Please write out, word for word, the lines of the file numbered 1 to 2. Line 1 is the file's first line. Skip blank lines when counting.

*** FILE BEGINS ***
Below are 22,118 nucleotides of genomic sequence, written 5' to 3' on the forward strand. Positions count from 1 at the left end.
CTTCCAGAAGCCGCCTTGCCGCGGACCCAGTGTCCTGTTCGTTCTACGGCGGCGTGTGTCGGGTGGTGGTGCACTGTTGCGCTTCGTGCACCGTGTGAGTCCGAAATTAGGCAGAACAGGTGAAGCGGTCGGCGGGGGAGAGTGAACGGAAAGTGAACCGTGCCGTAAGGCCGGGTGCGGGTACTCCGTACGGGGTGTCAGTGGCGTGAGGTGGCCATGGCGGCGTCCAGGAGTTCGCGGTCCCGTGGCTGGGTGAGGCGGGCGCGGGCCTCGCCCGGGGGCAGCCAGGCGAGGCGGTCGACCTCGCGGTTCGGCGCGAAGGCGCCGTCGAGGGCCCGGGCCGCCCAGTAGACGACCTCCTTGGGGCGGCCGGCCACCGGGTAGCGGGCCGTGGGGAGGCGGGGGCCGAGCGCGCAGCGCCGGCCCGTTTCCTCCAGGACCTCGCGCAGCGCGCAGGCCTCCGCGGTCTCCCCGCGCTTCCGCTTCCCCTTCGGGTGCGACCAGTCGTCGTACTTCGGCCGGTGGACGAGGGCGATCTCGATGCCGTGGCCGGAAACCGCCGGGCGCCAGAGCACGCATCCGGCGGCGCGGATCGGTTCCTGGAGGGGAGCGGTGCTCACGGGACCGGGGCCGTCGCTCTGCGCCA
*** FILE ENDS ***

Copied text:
Below are 22,118 nucleotides of genomic sequence, written 5' to 3' on the forward strand. Positions count from 1 at the left end.
CTTCCAGAAGCCGCCTTGCCGCGGACCCAGTGTCCTGTTCGTTCTACGGCGGCGTGTGTCGGGTGGTGGTGCACTGTTGCGCTTCGTGCACCGTGTGAGTCCGAAATTAGGCAGAACAGGTGAAGCGGTCGGCGGGGGAGAGTGAACGGAAAGTGAACCGTGCCGTAAGGCCGGGTGCGGGTACTCCGTACGGGGTGTCAGTGGCGTGAGGTGGCCATGGCGGCGTCCAGGAGTTCGCGGTCCCGTGGCTGGGTGAGGCGGGCGCGGGCCTCGCCCGGGGGCAGCCAGGCGAGGCGGTCGACCTCGCGGTTCGGCGCGAAGGCGCCGTCGAGGGCCCGGGCCGCCCAGTAGACGACCTCCTTGGGGCGGCCGGCCACCGGGTAGCGGGCCGTGGGGAGGCGGGGGCCGAGCGCGCAGCGCCGGCCCGTTTCCTCCAGGACCTCGCGCAGCGCGCAGGCCTCCGCGGTCTCCCCGCGCTTCCGCTTCCCCTTCGGGTGCGACCAGTCGTCGTACTTCGGCCGGTGGACGAGGGCGATCTCGATGCCGTGGCCGGAAACCGCCGGGCGCCAGAGCACGCATCCGGCGGCGCGGATCGGTTCCTGGAGGGGAGCGGTGCTCACGGGACCGGGGCCGTCGCTCTGCGCCA